Provide adolescents and teenagers these tips in determining what information is appropriate or inappropriate to share. Tell them to ask themselves how the predator can use the requested information? Is it necessary for them to have that information? Why?

4. Crossing the Bounds

It is easy to explain to a child that a stranger is someone they don't know in the real world, but online the definition becomes blurred. Is a friend of a friend online, a stranger? If you have communicated X number of times with someone, are they still a stranger? Assist your children in drawing lines about who is appropriate to communicate with, and who is not.

5. Candor

When talking to children about surfing online, it is important to be honest with them. Children have to understand the dangers, but should not live in fear. Balancing candor and fear might be tricky, but you know your child best and keeping it real will help them navigate and how to stay safe online.

6. Trust

Trust online is a funny thing, just because someone says something is true does not mean that it is. Bloggers and online wikis are dealing with credibility issues, yet individuals are often trusted until proven untrustworthy.

7. Identifying Information

Instruct your child NEVER to share any identifying information that includes phone numbers and addresses. And finally ,consider how non-anonymous the web really is http://www.small-business-software.net/anonymity-of-internet.htm .

8. Photos

Children should not swap photos online. Exchanging photos is unnecessary and puts children at a higher level of risk. Additionally digital photographs can easily be edited by a third party. An explicit online photo can haunt a child for a lifetime.

9. Profiles

Children should not complete profiles in blogging software or social networks, like MySpace The profiles or hobbies can often raise the interest of unwanted admirers.

10. Questionnaires/ Surveys

Children should not complete questionnaires or surveys online. The information requested may appear harmless, but you do not know how the information will be used, it is good practice to avoid completing any questionnaires or surveys.

11. Meeting

It of course goes without saying that children should not meet any individual that they converse with online.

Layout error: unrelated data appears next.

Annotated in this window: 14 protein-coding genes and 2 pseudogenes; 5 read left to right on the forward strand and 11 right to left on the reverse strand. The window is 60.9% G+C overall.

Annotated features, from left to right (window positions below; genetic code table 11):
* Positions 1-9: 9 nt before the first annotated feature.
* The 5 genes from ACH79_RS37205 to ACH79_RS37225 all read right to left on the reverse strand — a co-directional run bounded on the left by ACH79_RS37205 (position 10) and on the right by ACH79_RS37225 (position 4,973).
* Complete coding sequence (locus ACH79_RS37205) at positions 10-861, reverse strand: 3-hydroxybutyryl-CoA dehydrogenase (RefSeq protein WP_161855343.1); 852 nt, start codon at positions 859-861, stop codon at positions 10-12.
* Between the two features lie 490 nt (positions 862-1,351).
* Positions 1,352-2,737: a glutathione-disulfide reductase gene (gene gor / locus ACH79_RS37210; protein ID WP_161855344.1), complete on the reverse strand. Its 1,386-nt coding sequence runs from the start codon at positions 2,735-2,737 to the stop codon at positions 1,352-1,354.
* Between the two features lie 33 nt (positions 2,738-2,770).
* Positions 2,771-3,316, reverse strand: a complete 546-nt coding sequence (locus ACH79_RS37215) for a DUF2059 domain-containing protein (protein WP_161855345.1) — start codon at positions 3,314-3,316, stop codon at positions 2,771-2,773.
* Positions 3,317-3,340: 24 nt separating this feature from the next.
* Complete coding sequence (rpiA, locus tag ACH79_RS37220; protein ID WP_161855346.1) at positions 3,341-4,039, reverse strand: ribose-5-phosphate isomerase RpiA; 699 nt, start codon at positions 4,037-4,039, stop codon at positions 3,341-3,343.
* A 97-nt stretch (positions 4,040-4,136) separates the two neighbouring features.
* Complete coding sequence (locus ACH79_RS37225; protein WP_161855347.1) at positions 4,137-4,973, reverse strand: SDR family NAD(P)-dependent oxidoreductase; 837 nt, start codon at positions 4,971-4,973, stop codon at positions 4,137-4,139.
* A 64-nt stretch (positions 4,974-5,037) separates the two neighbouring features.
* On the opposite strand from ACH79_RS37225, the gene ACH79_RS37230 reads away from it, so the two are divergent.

12. Chat Rooms

Chat rooms are playgrounds for sexual predators. The chat room owners have no method to detect a lurking predator from a child. As a result it is just a good practice to restrict access to chat rooms.

13. Instant Messaging

Adolescents and teenagers often want to communicate, whether on the phone or via the Internet. Instant messaging is a popular phenomenon for children. If you allow your child to communicate using instant messaging, be sure to block instant messaging from anyone unknown. Additionally, spot check their buddy list to make sure that it has not been altered. Use a tool like AOL where restrictions can be implemented.

14. Online Games

Often online games, will contain a chat component. The same rules that apply to instant messaging should apply to the online games and chatting. Rarely are filters available for the online games and many children will encounter strangers who evolve into friends through online play. Be leery and weary.

The Internet is global and not governed by any single entity. There are no limitations. By creating clear boundaries for your children they will be able to take advantage of this amazing vehicle without putting themselves at risk.

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Sharon Housley manages marketing for FeedForAll http://www.feedforall.com software for creating, editing, publishing RSS feeds and podcasts. In addition Sharon manages marketing for NotePage http://www.notepage.net a wireless text messaging software company.